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Y aim in writing this book has been to present something that is a little more than a personal impression, and a good deal less than a considered history, of the Peace Conference. The latter task will be taken in hand in due time by more competent hands than mine, and it will make its appeal to its own special public. What I have endeavoured to produce is an account, checked by such official documents as are available, which will convey to the general reader some not wholly inadequate impression both of what the Conference did and how it did it. During the three months I spent at Paris as Special Correspondent of the Daily News at the Peace Conference I was unexpectedly, as well as undeservedly, fortunate in the contacts various persons intimately concerned in the making of Peace allowed me to establish with them. While there are many conversations that must still remain confidential, enough may be said to convey what is not an entirely external view of the transactions at Paris.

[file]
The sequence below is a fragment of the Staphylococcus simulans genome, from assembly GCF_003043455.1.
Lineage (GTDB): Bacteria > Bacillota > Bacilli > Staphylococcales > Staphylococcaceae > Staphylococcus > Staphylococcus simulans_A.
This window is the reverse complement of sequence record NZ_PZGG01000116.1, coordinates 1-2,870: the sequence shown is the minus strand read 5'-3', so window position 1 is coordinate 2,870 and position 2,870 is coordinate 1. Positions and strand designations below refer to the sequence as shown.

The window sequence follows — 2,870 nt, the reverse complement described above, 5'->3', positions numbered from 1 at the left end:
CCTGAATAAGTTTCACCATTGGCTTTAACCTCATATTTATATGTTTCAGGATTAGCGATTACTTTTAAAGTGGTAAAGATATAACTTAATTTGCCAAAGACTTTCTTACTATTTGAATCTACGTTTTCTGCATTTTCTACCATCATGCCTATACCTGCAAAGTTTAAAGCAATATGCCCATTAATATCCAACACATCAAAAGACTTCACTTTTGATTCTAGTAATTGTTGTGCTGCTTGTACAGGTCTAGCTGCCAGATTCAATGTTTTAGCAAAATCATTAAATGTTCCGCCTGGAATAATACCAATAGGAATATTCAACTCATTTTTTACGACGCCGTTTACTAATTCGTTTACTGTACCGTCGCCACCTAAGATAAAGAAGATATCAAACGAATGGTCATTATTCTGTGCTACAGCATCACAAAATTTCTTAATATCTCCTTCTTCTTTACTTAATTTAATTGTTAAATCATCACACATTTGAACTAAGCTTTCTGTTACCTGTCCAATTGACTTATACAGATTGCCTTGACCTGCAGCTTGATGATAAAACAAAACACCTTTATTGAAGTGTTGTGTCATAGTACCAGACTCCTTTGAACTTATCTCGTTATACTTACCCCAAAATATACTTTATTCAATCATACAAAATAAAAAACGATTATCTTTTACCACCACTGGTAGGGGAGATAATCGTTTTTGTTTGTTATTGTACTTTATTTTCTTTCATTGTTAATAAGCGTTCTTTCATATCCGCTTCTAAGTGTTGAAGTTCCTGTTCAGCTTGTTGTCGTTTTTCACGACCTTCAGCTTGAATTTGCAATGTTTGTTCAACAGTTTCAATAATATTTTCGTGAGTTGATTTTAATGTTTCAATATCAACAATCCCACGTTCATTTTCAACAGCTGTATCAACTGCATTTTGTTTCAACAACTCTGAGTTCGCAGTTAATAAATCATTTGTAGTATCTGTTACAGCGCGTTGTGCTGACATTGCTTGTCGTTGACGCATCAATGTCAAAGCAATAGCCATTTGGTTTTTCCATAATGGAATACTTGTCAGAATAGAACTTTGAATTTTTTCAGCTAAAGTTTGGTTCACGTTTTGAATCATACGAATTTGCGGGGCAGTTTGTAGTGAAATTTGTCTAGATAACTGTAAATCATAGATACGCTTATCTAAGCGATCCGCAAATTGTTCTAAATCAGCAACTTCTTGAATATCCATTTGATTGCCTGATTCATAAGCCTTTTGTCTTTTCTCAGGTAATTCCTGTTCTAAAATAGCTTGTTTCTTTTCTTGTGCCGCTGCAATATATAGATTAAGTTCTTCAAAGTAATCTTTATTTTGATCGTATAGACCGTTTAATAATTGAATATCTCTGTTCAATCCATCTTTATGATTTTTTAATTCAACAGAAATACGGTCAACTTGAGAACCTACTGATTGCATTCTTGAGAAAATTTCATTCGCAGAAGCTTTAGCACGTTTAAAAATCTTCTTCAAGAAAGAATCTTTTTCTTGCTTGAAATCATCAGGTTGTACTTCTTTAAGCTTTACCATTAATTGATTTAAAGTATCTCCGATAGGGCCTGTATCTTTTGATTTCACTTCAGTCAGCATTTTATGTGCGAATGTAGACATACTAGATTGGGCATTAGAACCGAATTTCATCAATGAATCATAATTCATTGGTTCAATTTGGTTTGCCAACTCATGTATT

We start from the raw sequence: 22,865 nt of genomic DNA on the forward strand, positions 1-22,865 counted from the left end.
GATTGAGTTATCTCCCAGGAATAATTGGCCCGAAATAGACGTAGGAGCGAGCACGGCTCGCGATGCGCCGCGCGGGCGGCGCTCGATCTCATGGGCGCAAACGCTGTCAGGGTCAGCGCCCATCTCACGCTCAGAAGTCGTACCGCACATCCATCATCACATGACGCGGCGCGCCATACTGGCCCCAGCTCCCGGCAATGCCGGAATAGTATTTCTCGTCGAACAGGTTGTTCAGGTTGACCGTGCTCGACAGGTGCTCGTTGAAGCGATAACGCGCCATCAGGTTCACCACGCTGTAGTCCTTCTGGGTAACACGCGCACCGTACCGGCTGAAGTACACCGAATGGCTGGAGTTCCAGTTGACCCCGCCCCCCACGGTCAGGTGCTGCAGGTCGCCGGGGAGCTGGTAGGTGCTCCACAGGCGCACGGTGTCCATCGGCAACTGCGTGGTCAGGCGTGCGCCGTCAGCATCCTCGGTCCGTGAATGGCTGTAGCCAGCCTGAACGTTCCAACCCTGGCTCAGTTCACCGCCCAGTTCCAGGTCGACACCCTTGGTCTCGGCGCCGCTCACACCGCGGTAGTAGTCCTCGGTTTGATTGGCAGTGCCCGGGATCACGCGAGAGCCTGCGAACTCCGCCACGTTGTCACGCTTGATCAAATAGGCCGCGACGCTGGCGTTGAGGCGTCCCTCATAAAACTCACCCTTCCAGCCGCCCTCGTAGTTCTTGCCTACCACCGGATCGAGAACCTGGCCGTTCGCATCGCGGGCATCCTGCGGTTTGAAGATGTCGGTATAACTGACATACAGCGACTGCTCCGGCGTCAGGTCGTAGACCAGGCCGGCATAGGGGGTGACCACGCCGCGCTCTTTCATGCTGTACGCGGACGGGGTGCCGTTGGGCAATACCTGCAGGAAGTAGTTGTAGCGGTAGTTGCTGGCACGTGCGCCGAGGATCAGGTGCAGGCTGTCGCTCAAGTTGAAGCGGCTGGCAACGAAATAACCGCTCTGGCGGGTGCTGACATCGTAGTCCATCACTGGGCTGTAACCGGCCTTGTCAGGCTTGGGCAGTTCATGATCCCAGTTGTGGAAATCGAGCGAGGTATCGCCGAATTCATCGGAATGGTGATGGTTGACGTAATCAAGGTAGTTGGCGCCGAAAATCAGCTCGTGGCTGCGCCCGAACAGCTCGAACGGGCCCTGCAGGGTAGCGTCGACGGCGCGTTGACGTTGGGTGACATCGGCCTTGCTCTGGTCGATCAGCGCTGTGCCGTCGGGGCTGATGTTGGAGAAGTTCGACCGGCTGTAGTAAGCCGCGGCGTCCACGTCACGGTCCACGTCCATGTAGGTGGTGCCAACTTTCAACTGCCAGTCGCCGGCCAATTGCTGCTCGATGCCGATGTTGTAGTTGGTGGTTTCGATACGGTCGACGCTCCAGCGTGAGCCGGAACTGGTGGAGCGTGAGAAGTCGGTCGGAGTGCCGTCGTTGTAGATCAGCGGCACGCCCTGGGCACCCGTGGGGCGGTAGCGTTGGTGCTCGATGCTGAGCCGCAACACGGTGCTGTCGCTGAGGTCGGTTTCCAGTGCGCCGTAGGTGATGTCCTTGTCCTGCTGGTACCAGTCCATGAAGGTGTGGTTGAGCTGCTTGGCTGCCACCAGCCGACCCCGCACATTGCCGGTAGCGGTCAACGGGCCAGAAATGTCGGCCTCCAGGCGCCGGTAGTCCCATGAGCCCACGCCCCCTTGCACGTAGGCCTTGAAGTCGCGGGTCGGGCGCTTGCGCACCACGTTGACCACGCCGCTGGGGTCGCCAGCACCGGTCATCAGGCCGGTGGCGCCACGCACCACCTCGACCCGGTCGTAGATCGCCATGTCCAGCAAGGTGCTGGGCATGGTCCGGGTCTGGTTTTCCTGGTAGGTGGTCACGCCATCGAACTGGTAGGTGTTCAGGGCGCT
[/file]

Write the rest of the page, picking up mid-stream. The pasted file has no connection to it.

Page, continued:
I am greatly indebted to certain personal friends with special knowledge who have read different portions of the book and made suggestions of much value regarding it. If I do not mention their names it is because I have no right to associate them with any kind of responsibility for what I have written. H. W. H. October, 1919.